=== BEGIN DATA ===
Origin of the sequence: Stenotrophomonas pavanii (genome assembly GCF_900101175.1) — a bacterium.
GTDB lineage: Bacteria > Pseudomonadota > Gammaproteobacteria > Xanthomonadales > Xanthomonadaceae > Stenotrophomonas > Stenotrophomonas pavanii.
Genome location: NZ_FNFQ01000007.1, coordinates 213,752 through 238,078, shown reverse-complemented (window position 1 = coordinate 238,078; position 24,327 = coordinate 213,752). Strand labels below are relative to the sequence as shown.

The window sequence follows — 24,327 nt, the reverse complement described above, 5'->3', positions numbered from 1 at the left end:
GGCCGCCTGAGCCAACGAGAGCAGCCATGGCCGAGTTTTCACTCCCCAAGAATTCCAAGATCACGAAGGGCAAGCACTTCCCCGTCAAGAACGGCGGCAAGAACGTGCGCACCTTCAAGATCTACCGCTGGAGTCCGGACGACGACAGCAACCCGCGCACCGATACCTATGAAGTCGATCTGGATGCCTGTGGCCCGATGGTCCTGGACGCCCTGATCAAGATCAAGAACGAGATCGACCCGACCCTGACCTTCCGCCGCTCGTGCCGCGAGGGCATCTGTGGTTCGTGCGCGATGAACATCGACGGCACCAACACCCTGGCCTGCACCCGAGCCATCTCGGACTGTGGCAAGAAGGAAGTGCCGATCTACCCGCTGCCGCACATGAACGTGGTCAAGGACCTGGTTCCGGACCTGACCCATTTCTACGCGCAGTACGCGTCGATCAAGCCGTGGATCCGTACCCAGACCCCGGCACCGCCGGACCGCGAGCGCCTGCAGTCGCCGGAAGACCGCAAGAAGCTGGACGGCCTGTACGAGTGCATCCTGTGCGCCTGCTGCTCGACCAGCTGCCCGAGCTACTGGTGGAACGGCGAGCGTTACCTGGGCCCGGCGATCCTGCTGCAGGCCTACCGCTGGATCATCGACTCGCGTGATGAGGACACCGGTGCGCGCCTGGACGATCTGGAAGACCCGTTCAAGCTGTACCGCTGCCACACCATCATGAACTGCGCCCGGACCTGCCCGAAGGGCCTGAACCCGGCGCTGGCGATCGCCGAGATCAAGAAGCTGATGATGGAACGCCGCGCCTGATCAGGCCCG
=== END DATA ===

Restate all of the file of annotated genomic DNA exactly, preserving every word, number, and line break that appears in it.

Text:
Origin of the sequence: Stenotrophomonas pavanii (genome assembly GCF_900101175.1) — a bacterium.
GTDB lineage: Bacteria > Pseudomonadota > Gammaproteobacteria > Xanthomonadales > Xanthomonadaceae > Stenotrophomonas > Stenotrophomonas pavanii.
Genome location: NZ_FNFQ01000007.1, coordinates 213,752 through 238,078, shown reverse-complemented (window position 1 = coordinate 238,078; position 24,327 = coordinate 213,752). Strand labels below are relative to the sequence as shown.

The window sequence follows — 24,327 nt, the reverse complement described above, 5'->3', positions numbered from 1 at the left end:
GGCCGCCTGAGCCAACGAGAGCAGCCATGGCCGAGTTTTCACTCCCCAAGAATTCCAAGATCACGAAGGGCAAGCACTTCCCCGTCAAGAACGGCGGCAAGAACGTGCGCACCTTCAAGATCTACCGCTGGAGTCCGGACGACGACAGCAACCCGCGCACCGATACCTATGAAGTCGATCTGGATGCCTGTGGCCCGATGGTCCTGGACGCCCTGATCAAGATCAAGAACGAGATCGACCCGACCCTGACCTTCCGCCGCTCGTGCCGCGAGGGCATCTGTGGTTCGTGCGCGATGAACATCGACGGCACCAACACCCTGGCCTGCACCCGAGCCATCTCGGACTGTGGCAAGAAGGAAGTGCCGATCTACCCGCTGCCGCACATGAACGTGGTCAAGGACCTGGTTCCGGACCTGACCCATTTCTACGCGCAGTACGCGTCGATCAAGCCGTGGATCCGTACCCAGACCCCGGCACCGCCGGACCGCGAGCGCCTGCAGTCGCCGGAAGACCGCAAGAAGCTGGACGGCCTGTACGAGTGCATCCTGTGCGCCTGCTGCTCGACCAGCTGCCCGAGCTACTGGTGGAACGGCGAGCGTTACCTGGGCCCGGCGATCCTGCTGCAGGCCTACCGCTGGATCATCGACTCGCGTGATGAGGACACCGGTGCGCGCCTGGACGATCTGGAAGACCCGTTCAAGCTGTACCGCTGCCACACCATCATGAACTGCGCCCGGACCTGCCCGAAGGGCCTGAACCCGGCGCTGGCGATCGCCGAGATCAAGAAGCTGATGATGGAACGCCGCGCCTGATCAGGCCCG